2.Plaintiffs' argument that the provision of damages calculations in settlement discussions satisfies their discovery obligations

Plaintiffs, alternatively, argue that their statements with regard to damages during settlement discussions satisfied their discovery duties under Fed. R. Civ. P. 26, such that they should not be precluded from offering a damage calculation at trial-the default remedy provided by Fed. R. Civ. P. 37(c)(1), and an available remedy under Fed R. Civ. P. 37(b)(2)(A)(ii). When considering whether to exclude evidence pursuant to Rule 37, courts in this circuit must consider "(1) a party's explanation for the failure to comply with the Federal Rules, (2) the importance of the evidence, (3) the prejudice suffered by the opposing party of having to prepare to meet the new evidence, and (4) the possibility of a continuance." See Design Strategy, Inc. v. Davis, 469 F.3d 284, 296 (2d Cir. 2006); Underpinning & Found. Skanska, Inc. v. Travelers, 726 F. Supp. 2d 339, 348 (S.D.N.Y. 2010). Here, those factors support exclusion of any damages calculation at trial except to the extent based on (1) the limited evidence produced in discovery, or (2) evidence whose non-production was substantially justified or whose late production, on the virtual eve of trial, is shown to be harmless.

Plaintiffs were, clearly, required to provide the defendants with a damages calculation. Fed. R. Civ. P. 26(a)(1)(A)(iii) requires a party, as part of its initial disclosures, to provide its adversary with the following information:

[A] computation of each category of damages claimed by the disclosing party- who must also make available for inspection and copying as under Rule 34 the documents or other evidentiary material, unless privileged or protected from disclosure, on which each computation is based, including materials bearing on the nature and extent of injuries suffered The plaintiffs served initial disclosures on the defendants on or about May 14, 2009. See Decl. of Daryl Davis ("Davis Decl.") Ex. 1 (Dkt. 111). Those disclosures did not provide any computation of damages but instead sought to defer a substantive response:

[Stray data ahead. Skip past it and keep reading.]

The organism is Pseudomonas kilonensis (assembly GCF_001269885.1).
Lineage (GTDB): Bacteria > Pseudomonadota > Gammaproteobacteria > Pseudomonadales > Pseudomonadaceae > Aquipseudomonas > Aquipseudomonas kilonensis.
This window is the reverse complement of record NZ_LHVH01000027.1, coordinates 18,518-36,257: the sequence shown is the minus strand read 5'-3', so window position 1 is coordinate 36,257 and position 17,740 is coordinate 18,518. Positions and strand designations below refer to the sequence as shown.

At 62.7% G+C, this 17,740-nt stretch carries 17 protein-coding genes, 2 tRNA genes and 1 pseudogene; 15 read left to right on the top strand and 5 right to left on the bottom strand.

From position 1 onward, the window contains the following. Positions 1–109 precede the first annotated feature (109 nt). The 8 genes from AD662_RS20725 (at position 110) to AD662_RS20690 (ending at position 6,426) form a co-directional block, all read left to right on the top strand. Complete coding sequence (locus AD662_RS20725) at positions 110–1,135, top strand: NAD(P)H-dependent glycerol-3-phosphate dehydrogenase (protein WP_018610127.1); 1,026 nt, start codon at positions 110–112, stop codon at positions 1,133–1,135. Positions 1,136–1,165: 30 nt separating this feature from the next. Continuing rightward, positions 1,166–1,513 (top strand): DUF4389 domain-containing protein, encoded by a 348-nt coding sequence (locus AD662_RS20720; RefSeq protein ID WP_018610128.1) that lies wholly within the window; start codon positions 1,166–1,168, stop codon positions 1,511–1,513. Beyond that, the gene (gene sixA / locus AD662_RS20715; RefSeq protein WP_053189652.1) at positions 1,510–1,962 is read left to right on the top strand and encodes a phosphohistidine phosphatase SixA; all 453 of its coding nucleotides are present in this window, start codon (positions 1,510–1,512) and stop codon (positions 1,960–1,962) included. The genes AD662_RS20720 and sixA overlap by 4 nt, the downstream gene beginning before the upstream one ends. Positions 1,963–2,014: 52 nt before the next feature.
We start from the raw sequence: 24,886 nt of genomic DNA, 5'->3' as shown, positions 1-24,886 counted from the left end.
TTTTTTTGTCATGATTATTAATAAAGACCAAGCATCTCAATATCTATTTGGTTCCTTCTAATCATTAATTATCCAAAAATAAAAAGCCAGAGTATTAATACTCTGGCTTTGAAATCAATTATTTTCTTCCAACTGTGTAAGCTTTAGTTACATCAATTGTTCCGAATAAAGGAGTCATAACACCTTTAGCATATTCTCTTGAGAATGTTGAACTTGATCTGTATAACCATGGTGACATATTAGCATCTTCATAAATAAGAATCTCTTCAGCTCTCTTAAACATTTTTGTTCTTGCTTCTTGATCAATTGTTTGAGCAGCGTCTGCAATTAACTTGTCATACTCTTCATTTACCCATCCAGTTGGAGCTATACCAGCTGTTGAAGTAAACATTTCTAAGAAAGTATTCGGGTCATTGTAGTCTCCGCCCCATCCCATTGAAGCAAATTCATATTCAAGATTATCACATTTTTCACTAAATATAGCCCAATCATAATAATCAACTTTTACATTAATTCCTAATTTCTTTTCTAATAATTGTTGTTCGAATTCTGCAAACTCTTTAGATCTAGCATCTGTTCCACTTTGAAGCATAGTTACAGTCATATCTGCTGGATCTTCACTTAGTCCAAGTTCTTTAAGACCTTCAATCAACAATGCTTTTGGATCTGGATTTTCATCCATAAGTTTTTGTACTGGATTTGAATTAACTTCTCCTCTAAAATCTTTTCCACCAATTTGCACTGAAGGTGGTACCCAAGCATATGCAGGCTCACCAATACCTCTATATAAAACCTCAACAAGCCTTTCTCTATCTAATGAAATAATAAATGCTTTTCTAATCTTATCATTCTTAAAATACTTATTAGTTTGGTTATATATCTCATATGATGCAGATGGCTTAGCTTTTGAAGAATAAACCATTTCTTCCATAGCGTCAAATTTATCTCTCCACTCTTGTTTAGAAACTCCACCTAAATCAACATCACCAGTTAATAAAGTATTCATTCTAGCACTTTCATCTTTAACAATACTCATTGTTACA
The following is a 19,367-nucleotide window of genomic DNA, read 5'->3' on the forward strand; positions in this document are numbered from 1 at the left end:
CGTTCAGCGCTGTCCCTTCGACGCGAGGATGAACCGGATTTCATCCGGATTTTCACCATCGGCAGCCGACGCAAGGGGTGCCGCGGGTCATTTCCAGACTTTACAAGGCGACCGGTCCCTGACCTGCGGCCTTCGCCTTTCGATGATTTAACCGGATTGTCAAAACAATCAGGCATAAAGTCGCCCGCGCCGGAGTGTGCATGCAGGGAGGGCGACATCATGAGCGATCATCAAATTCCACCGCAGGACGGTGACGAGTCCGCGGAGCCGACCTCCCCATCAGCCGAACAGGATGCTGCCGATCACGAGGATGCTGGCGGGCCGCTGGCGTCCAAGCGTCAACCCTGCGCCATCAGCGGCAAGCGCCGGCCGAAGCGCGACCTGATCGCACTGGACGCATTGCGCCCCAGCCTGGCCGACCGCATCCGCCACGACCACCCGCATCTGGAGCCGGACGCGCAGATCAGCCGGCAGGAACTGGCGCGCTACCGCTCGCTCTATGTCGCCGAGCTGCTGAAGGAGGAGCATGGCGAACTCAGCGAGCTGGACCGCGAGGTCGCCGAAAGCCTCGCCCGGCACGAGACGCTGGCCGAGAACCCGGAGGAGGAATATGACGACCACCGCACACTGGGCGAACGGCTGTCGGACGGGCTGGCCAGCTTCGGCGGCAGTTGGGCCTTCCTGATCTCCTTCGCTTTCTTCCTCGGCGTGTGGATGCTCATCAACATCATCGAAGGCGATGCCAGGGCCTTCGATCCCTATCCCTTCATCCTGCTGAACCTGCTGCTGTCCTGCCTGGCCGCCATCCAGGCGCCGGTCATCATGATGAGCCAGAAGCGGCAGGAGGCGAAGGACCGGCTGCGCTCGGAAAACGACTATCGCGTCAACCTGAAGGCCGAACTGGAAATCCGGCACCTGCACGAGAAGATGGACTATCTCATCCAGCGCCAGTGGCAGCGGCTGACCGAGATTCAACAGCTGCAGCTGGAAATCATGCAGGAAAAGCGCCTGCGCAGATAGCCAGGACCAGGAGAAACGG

Plaintiffs will be seeking money damages, interests, and punitive damages in an amount to be determined at trial as Plaintiffs have not yet completed discovery and need discovery from Defendants for their calculations. Plaintiffs reserve the right, as discovery continues, to supplement this disclosure.

Id. at 4. Thereafter, the defendants requested a damages calculation from the plaintiffs via interrogatory.*fn6 Interrogatory number 21 requested that each plaintiff:

State the exact amount of damages or other monetary relief claimed by or on behalf of Plaintiff in this lawsuit against Defendants, separately, and describe how the amount claimed and each component part thereof was calculated, including but not limited to, each figure used in making each calculation and the identity of the source of each figure.

ECF Dkt. 104-2 at 35.*fn7 Plaintiffs objected on the ground that the request was overbroad,*fn8 but, reserving that objection, replied on May 29, 2009 that they:

[C]annot provide an exact amount of the damages or other monetary amounts claimed at this time. Plaintiff reserves the right to supplement and add to this answer once plaintiff and his experts have had opportunity to review the discovery from defendants.

Id. at 36. Notwithstanding this statement, plaintiffs never "supplement[ed]" or "add[ed] to" that response. See Fed. R. Civ. P. 26(e) (party who has made an initial disclosure, or responded to an interrogatory, must supplement its response "in a timely manner").

As to plaintiffs' present claim that their statements about damages during settlement discussions discharged their duties under the Federal Rules of Civil Procedure, so as to permit them to offer damages evidence and theories at trial that they did not otherwise produce, the Court rejects that claim.

First, under the Federal Rules, a specific discovery request requires a specific response, signed and in writing. See Fed. R. Civ. P. 26(a)(4); Melczer v. Unum Life Ins. Co. of Am., 259 F.R.D. 433, 434 (D. Ariz. 2009) (rejecting, under Fed. R. Civ. P. 26(a)(4), party's argument that counsel's oral disclosure of the existence of relevant information constituted compliance with obligation to make initial disclosures under Rule 26(a)). Informal, generalized oral statements in settlement discussions do not satisfy this requirement, and are no substitute for the required disclosures; plaintiffs offer no authority to the contrary. Written specific responses, as contemplated by the Rules, commit a party to a memorialized position, and enable the parties to pursue the litigation accordingly. Generalized statements at an oral settlement proceeding do not do so.